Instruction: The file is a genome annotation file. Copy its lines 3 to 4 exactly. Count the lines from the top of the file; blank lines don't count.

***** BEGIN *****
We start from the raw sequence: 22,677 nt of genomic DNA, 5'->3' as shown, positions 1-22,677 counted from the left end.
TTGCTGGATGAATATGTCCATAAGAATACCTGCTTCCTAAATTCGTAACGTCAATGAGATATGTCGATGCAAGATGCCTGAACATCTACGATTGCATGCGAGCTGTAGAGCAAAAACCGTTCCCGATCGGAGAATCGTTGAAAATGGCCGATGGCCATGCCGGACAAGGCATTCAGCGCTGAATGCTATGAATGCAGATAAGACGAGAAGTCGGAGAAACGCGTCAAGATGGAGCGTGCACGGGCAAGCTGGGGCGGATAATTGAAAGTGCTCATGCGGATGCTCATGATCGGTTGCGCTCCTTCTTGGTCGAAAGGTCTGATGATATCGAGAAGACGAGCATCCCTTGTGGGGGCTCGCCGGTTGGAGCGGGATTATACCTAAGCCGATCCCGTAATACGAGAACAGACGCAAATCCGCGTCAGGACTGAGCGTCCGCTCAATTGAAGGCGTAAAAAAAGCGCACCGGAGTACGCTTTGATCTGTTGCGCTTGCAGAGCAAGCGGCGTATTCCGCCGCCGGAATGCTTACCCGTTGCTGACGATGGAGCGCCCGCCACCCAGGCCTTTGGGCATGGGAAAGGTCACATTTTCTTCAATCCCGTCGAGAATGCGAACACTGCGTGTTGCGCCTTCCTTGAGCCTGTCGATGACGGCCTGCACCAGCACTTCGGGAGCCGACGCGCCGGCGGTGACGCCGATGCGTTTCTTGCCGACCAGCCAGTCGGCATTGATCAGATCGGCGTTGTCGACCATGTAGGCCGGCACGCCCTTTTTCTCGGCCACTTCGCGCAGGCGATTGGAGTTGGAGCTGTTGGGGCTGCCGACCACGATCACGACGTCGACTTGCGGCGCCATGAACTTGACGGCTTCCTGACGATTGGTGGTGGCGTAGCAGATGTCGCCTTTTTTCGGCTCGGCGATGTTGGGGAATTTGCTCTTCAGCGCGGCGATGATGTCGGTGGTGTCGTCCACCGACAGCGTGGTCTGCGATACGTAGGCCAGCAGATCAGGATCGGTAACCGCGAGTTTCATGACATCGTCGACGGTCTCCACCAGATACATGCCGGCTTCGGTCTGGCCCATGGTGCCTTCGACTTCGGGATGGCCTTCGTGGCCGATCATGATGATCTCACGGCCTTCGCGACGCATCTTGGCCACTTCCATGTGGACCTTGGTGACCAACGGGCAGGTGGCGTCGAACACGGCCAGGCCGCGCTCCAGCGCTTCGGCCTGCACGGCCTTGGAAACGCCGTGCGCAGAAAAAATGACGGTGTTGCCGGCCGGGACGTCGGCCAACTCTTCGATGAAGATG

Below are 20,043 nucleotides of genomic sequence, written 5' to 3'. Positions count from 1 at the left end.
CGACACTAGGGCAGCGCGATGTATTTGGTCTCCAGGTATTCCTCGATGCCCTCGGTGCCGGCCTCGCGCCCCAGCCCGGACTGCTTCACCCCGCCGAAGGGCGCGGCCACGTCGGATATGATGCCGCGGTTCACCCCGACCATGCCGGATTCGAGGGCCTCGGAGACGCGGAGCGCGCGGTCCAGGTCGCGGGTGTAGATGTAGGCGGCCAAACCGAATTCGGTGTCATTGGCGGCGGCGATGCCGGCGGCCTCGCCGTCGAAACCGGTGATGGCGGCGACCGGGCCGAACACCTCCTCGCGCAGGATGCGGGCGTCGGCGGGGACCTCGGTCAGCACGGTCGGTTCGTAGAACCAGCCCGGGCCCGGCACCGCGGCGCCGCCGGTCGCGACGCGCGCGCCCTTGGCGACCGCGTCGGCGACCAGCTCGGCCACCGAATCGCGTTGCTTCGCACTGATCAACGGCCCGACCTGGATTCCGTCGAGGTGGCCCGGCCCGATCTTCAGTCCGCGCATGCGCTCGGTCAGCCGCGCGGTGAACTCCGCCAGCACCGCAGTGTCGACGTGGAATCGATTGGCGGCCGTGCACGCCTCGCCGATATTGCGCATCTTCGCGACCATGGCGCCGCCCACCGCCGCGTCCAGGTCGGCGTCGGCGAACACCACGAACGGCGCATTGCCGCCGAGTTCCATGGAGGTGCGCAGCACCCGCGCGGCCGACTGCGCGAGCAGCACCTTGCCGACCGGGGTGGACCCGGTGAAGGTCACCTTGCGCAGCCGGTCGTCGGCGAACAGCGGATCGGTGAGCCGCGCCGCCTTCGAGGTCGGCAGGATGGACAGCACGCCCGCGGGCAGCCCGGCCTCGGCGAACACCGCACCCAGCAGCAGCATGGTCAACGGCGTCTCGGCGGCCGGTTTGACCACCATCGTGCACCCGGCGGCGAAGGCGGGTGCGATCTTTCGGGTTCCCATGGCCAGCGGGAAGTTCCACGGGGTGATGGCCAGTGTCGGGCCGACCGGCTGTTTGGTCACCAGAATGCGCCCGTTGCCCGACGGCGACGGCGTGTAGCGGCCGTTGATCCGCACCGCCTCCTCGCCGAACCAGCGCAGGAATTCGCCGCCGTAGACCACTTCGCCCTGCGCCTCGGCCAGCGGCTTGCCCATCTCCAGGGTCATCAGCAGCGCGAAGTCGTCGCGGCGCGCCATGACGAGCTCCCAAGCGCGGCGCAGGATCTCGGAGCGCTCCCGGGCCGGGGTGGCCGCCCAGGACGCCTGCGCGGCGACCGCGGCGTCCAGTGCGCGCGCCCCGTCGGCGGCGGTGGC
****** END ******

Below are 20,043 nucleotides of genomic sequence, written 5' to 3'. Positions count from 1 at the left end.
CGACACTAGGGCAGCGCGATGTATTTGGTCTCCAGGTATTCCTCGATGCCCTCGGTGCCGGCCTCGCGCCCCAGCCCGGACTGCTTCACCCCGCCGAAGGGCGCGGCCACGTCGGATATGATGCCGCGGTTCACCCCGACCATGCCGGATTCGAGGGCCTCGGAGACGCGGAGCGCGCGGTCCAGGTCGCGGGTGTAGATGTAGGCGGCCAAACCGAATTCGGTGTCATTGGCGGCGGCGATGCCGGCGGCCTCGCCGTCGAAACCGGTGATGGCGGCGACCGGGCCGAACACCTCCTCGCGCAGGATGCGGGCGTCGGCGGGGACCTCGGTCAGCACGGTCGGTTCGTAGAACCAGCCCGGGCCCGGCACCGCGGCGCCGCCGGTCGCGACGCGCGCGCCCTTGGCGACCGCGTCGGCGACCAGCTCGGCCACCGAATCGCGTTGCTTCGCACTGATCAACGGCCCGACCTGGATTCCGTCGAGGTGGCCCGGCCCGATCTTCAGTCCGCGCATGCGCTCGGTCAGCCGCGCGGTGAACTCCGCCAGCACCGCAGTGTCGACGTGGAATCGATTGGCGGCCGTGCACGCCTCGCCGATATTGCGCATCTTCGCGACCATGGCGCCGCCCACCGCCGCGTCCAGGTCGGCGTCGGCGAACACCACGAACGGCGCATTGCCGCCGAGTTCCATGGAGGTGCGCAGCACCCGCGCGGCCGACTGCGCGAGCAGCACCTTGCCGACCGGGGTGGACCCGGTGAAGGTCACCTTGCGCAGCCGGTCGTCGGCGAACAGCGGATCGGTGAGCCGCGCCGCCTTCGAGGTCGGCAGGATGGACAGCACGCCCGCGGGCAGCCCGGCCTCGGCGAACACCGCACCCAGCAGCAGCATGGTCAACGGCGTCTCGGCGGCCGGTTTGACCACCATCGTGCACCCGGCGGCGAAGGCGGGTGCGATCTTTCGGGTTCCCATGGCCAGCGGGAAGTTCCACGGGGTGATGGCCAGTGTCGGGCCGACCGGCTGTTTGGTCACCAGAATGCGCCCGTTGCCCGACGGCGACGGCGTGTAGCGGCCGTTGATCCGCACCGCCTCCTCGCCGAACCAGCGCAGGAATTCGCCGCCGTAGACCACTTCGCCCTGCGCCTCGGCCAGCGGCTTGCCCATCTCCAGGGTCATCAGCAGCGCGAAGTCGTCGCGGCGCGCCATGACGAGCTCCCAAGCGCGGCGCAGGATCTCGGAGCGCTCCCGGGCCGGGGTGGCCGCCCAGGACGCCTGCGCGGCGACCGCGGCGTCCAGTGCGCGCGCCCCGTCGGCGGCGGTGGC